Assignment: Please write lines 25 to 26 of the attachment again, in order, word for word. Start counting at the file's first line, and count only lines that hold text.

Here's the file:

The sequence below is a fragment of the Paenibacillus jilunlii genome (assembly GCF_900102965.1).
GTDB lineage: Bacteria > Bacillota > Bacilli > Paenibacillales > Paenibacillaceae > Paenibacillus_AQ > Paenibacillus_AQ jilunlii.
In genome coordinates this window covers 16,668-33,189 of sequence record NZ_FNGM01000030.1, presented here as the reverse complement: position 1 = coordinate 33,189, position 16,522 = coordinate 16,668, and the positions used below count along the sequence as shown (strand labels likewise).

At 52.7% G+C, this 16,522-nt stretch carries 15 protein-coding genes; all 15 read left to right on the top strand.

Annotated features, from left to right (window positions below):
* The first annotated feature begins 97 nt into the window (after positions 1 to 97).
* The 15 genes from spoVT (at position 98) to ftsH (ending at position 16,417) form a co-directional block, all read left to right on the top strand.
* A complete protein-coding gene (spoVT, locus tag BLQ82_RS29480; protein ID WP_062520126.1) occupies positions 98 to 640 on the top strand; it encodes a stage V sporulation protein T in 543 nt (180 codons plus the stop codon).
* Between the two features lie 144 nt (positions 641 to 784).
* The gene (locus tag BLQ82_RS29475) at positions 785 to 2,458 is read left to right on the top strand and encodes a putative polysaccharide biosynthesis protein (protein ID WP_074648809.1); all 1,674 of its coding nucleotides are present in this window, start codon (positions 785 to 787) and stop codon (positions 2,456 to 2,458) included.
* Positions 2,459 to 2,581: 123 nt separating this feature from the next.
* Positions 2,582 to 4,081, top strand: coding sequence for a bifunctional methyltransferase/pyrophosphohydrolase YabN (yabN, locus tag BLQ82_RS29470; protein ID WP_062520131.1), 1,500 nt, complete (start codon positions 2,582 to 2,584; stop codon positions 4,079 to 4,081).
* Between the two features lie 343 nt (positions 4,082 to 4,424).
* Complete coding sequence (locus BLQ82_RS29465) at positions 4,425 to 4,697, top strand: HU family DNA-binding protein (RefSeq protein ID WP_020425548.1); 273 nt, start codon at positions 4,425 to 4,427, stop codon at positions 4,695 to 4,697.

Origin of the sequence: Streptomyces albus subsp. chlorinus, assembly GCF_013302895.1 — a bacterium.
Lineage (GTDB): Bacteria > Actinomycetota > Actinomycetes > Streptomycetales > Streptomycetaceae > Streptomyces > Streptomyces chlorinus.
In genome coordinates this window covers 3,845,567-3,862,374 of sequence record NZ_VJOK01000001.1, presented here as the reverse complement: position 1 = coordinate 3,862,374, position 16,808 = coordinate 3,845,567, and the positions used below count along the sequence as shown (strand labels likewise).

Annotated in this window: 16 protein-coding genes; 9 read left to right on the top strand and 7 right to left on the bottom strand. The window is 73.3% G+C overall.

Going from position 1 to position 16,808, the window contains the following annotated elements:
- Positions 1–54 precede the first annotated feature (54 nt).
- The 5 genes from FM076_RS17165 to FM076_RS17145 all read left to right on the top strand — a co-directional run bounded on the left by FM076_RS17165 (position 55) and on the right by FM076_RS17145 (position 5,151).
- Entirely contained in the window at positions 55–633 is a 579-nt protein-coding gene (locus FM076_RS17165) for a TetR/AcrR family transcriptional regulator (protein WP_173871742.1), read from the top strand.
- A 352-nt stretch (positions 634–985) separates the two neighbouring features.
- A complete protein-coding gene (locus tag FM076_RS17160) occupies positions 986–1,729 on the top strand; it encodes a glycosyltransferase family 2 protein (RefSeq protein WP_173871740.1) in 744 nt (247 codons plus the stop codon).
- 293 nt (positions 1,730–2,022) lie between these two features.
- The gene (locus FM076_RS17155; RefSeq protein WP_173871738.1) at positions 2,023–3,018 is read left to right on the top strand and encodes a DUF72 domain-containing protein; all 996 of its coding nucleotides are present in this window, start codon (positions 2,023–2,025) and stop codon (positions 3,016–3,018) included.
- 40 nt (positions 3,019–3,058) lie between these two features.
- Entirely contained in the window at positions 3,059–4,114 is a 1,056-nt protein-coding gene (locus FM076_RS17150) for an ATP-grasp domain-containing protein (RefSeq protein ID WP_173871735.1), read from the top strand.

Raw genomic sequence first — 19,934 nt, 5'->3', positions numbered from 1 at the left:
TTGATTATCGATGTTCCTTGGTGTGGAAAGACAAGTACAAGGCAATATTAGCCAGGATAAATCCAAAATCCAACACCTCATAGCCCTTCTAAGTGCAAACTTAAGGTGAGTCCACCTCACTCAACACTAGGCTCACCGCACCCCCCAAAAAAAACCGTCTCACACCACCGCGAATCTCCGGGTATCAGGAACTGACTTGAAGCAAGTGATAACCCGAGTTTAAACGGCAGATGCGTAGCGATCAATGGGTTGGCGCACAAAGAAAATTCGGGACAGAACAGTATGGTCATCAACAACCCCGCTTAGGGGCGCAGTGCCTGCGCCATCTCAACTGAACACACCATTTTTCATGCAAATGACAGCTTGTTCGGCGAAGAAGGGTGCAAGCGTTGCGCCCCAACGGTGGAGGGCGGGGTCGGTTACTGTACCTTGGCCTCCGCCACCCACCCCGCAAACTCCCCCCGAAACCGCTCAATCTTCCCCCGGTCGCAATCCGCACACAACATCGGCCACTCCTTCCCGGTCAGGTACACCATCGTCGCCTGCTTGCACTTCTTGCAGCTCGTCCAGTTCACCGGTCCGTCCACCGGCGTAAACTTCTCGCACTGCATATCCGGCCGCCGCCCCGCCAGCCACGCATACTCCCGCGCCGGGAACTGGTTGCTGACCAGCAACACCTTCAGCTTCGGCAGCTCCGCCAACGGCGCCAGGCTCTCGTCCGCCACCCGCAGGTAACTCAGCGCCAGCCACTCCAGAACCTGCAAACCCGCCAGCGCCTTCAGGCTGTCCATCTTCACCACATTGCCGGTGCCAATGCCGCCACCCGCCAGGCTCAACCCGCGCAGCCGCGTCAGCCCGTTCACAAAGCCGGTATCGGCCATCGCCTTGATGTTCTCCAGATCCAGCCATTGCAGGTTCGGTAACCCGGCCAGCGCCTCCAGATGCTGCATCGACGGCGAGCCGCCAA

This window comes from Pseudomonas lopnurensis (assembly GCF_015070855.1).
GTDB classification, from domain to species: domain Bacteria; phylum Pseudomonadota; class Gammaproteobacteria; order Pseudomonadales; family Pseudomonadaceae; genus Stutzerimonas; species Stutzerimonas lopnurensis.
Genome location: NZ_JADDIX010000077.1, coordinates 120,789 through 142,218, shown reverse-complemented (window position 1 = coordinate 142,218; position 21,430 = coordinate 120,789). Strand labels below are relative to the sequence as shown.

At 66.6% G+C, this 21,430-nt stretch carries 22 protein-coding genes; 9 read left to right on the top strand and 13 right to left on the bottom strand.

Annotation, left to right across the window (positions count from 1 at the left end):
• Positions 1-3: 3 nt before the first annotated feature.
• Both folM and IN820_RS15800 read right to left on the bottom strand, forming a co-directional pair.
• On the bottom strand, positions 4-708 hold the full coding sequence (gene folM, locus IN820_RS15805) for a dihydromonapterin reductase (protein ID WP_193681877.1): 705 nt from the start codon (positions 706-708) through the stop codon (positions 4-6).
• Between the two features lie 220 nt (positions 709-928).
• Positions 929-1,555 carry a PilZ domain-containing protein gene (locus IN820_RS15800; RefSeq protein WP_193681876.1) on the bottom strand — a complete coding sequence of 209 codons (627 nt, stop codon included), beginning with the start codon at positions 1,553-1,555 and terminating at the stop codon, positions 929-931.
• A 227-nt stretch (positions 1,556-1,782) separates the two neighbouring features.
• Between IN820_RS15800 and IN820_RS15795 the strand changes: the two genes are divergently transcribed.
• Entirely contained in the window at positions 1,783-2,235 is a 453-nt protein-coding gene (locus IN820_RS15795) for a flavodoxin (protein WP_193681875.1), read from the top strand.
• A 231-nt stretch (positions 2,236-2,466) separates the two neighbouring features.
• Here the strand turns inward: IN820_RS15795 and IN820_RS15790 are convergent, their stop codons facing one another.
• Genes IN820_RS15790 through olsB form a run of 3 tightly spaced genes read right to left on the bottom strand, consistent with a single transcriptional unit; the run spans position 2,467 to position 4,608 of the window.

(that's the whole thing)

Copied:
- 293 nt (positions 1,730–2,022) lie between these two features.
- The gene (locus FM076_RS17155; RefSeq protein WP_173871738.1) at positions 2,023–3,018 is read left to right on the top strand and encodes a DUF72 domain-containing protein; all 996 of its coding nucleotides are present in this window, start codon (positions 2,023–2,025) and stop codon (positions 3,016–3,018) included.